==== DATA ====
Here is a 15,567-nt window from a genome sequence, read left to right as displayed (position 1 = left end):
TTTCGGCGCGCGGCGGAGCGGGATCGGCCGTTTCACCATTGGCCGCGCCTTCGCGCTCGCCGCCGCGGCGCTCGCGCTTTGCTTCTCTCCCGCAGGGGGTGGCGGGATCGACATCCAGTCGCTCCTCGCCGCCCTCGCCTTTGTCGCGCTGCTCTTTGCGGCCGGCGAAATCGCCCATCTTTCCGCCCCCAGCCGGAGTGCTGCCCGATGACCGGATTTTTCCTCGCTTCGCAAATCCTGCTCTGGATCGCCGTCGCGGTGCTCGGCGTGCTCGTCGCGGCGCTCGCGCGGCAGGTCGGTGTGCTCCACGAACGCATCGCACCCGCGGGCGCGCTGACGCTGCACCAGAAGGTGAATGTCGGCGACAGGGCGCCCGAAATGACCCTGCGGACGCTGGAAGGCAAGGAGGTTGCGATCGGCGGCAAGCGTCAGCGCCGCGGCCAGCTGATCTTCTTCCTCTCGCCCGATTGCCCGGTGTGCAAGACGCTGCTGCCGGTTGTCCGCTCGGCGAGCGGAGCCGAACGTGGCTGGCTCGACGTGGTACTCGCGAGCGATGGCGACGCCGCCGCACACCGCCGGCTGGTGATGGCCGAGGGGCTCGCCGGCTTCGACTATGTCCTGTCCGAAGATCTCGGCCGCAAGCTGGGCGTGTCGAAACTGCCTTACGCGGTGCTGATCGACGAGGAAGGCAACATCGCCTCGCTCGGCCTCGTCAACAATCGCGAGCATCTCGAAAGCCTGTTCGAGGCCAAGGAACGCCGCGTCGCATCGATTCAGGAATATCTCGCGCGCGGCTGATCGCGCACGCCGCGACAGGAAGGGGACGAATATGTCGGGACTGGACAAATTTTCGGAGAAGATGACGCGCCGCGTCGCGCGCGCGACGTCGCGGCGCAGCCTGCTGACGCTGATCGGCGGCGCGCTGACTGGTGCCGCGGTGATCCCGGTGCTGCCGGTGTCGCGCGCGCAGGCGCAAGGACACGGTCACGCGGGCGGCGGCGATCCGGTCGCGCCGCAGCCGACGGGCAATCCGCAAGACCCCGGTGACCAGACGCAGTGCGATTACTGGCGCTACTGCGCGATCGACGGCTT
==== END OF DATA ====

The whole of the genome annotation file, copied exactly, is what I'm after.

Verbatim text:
Here is a 15,567-nt window from a genome sequence, read left to right as displayed (position 1 = left end):
TTTCGGCGCGCGGCGGAGCGGGATCGGCCGTTTCACCATTGGCCGCGCCTTCGCGCTCGCCGCCGCGGCGCTCGCGCTTTGCTTCTCTCCCGCAGGGGGTGGCGGGATCGACATCCAGTCGCTCCTCGCCGCCCTCGCCTTTGTCGCGCTGCTCTTTGCGGCCGGCGAAATCGCCCATCTTTCCGCCCCCAGCCGGAGTGCTGCCCGATGACCGGATTTTTCCTCGCTTCGCAAATCCTGCTCTGGATCGCCGTCGCGGTGCTCGGCGTGCTCGTCGCGGCGCTCGCGCGGCAGGTCGGTGTGCTCCACGAACGCATCGCACCCGCGGGCGCGCTGACGCTGCACCAGAAGGTGAATGTCGGCGACAGGGCGCCCGAAATGACCCTGCGGACGCTGGAAGGCAAGGAGGTTGCGATCGGCGGCAAGCGTCAGCGCCGCGGCCAGCTGATCTTCTTCCTCTCGCCCGATTGCCCGGTGTGCAAGACGCTGCTGCCGGTTGTCCGCTCGGCGAGCGGAGCCGAACGTGGCTGGCTCGACGTGGTACTCGCGAGCGATGGCGACGCCGCCGCACACCGCCGGCTGGTGATGGCCGAGGGGCTCGCCGGCTTCGACTATGTCCTGTCCGAAGATCTCGGCCGCAAGCTGGGCGTGTCGAAACTGCCTTACGCGGTGCTGATCGACGAGGAAGGCAACATCGCCTCGCTCGGCCTCGTCAACAATCGCGAGCATCTCGAAAGCCTGTTCGAGGCCAAGGAACGCCGCGTCGCATCGATTCAGGAATATCTCGCGCGCGGCTGATCGCGCACGCCGCGACAGGAAGGGGACGAATATGTCGGGACTGGACAAATTTTCGGAGAAGATGACGCGCCGCGTCGCGCGCGCGACGTCGCGGCGCAGCCTGCTGACGCTGATCGGCGGCGCGCTGACTGGTGCCGCGGTGATCCCGGTGCTGCCGGTGTCGCGCGCGCAGGCGCAAGGACACGGTCACGCGGGCGGCGGCGATCCGGTCGCGCCGCAGCCGACGGGCAATCCGCAAGACCCCGGTGACCAGACGCAGTGCGATTACTGGCGCTACTGCGCGATCGACGGCTT